A brief overview of HTTP headers

HTTP stands for Hypertext Transfer Protocol -- the underlying language that lets different kinds of Web software (like browsers and servers) communicate. HTTP headers are small data fields that accompany a Web-based message and help the software that is going to use that message make sense out of it.

For example, request a page using an ordinary Web browser and, along with the request itself, a set of request headers will be sent to the server where the page resides. These headers might look something like this:

Host: www.bigcompany.com
User-Agent: Mozilla 8.5 (Compatible; MSIE; 5.5)
Accept: text/*, text/html, text/html;level=1, */*
Accept-Language: da, en-gb;q=0.8, en;q=0.7

Request headers give the server extra information about the request and the software making it - for example, the User-Agent header can identify the browser (in this case, Internet Explorer 5.5).

The Web server generally sends its own set of headers along with its response. Although browsers usually don't show these headers, if they did you would see something like this:

Server: Microsoft-IIS/8.5
Content-Location: http://www.bigcompany.com/index.htm
Date: Tue, 28 May 2015 23:30:01 GMT
Content-Type: text/html

The Server header is an optional header which is usually used to identify the Web server software's vendor and version to the browser or other client making the request. This is the header that ServerMask lets you control, along with other server signatures that can be altered by the IIS module to anonymize your Web server.

On the Web, it can be astoundingly easy to find out what a Web server is running and learn more about the network that the server is connected to. Most Web servers will, by default, politely identify themselves -- and the OS -- to anyone who asks. By using a network query tool, or our own header check tool, it is trivial to get the HTTP Server header, which typically tells the whole story. Just request a Web site's homepage and examine the resulting HTTP headers (or "banners") sent back by the server, as in these examples:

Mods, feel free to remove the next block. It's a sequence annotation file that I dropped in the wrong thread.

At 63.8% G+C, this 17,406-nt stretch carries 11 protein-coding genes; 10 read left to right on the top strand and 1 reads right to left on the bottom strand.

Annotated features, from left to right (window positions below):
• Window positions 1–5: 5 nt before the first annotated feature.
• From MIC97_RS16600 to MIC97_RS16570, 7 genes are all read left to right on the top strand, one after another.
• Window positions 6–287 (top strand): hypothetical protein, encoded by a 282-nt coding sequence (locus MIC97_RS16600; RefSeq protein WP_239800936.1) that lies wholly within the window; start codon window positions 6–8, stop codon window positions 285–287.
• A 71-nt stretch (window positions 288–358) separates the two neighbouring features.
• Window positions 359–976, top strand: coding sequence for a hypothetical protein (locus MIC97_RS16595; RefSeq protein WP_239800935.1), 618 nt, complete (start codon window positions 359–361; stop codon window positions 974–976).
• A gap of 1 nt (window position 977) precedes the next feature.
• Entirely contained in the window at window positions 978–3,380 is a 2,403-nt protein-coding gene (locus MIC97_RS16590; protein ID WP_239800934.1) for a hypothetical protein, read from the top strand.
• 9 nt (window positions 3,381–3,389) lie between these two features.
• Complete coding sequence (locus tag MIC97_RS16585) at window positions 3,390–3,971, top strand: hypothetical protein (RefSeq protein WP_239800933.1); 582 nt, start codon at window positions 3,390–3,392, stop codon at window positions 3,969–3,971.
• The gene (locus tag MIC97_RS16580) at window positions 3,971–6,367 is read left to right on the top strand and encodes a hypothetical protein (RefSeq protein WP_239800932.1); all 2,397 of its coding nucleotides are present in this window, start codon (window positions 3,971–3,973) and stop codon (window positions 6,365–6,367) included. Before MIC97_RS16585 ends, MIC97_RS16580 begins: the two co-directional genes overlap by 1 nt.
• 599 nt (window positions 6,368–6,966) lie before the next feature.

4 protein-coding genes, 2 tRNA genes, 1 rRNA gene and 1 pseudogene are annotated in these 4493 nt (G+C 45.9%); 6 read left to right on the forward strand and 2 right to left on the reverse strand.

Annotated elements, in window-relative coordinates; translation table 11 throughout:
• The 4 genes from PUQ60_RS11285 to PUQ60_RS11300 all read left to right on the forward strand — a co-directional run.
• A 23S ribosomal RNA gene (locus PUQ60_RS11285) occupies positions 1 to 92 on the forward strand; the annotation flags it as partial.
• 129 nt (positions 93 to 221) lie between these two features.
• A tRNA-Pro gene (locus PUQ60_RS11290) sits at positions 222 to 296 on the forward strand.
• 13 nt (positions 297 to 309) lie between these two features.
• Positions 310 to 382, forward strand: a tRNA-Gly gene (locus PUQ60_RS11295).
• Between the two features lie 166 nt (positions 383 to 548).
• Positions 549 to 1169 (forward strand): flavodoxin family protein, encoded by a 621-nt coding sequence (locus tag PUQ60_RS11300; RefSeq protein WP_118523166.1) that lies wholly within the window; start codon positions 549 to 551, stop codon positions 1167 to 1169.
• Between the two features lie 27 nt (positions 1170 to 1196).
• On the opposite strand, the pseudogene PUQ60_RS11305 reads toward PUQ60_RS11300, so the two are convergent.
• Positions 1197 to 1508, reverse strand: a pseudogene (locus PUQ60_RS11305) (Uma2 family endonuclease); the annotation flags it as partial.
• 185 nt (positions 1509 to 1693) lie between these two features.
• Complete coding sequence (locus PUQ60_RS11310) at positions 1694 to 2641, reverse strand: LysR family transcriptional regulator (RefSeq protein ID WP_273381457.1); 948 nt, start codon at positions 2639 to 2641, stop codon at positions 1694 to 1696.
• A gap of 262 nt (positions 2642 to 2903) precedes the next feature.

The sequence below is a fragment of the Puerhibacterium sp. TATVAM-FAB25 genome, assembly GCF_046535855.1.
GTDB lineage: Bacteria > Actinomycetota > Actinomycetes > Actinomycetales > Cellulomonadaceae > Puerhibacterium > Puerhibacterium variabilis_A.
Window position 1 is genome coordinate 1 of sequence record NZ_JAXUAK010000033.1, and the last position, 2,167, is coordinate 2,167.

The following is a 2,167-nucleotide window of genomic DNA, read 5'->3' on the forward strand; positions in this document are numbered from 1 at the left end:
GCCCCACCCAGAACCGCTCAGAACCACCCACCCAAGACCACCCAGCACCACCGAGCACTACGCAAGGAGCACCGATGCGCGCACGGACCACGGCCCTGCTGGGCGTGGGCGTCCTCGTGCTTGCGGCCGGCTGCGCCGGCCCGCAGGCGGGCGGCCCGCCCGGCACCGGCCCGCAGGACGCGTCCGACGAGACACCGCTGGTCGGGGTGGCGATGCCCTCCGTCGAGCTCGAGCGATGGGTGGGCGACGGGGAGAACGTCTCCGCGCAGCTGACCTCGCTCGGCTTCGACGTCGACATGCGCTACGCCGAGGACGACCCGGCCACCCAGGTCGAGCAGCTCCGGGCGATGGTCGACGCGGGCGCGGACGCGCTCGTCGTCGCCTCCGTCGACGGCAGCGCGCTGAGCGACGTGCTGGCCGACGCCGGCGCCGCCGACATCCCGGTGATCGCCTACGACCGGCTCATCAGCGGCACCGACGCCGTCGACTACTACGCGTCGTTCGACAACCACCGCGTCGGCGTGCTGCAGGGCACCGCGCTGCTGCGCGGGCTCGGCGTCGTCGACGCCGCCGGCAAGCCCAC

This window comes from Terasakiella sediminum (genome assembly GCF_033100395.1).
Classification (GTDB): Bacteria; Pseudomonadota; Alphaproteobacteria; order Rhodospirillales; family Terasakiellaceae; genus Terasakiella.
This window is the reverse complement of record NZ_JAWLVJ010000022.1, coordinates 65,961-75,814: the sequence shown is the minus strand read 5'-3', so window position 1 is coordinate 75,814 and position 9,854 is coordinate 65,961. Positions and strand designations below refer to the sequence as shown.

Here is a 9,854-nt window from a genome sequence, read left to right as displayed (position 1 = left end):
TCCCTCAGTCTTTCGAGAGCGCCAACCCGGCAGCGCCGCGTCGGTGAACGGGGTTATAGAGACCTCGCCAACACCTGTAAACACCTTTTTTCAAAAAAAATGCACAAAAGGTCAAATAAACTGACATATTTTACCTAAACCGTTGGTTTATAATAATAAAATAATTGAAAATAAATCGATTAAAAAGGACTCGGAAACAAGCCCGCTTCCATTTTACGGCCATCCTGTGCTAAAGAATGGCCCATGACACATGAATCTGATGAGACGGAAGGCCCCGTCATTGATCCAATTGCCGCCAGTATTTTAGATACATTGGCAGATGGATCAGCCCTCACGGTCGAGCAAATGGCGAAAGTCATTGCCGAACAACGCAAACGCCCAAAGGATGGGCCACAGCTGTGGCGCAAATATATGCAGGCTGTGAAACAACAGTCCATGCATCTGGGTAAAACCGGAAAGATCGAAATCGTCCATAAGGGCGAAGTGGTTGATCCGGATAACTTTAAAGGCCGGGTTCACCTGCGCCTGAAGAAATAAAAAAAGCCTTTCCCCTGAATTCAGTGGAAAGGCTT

HTTP/1.1 200 OK
Connection: close
Date: Thu, 19 Sep 2015 19:33:12 GMT
Server: Microsoft-IIS/8.5
Content-Length: 31029
Content-Type: text/html
Expires: Thu, 19 Sep 2017 19:33:12 GMT
Cache-control: private

There is not much mystery here. Apache's default settings make it no less vulnerable:

HTTP/1.1 200 OK
Date: Thu, 19 Sep 2015 19:35:17 GMT
Server: Apache/2.3.41-dev (Unix)
Cache-Control: max-age=86400
Expires: Fri, 20 Sep 2017 19:35:17 GMT
Accept-Ranges: bytes
Content-Length: 7751
Connection: close
Content-Type: text/html

In general, security vulnerabilities tend to be dependent on software vendor and version. Blind probing might lead to further requests being denied or a system temporarily taken off line. Knowing Web server details greatly increases the efficiency of any attack. If an attacker can target exploits, the chances of successful cracking prior to detection increase significantly. Script kiddies can leverage canned, newly-discovered exploits to do more damage faster by targeting hosts with recognizable signatures. A self-identifying system invites trouble.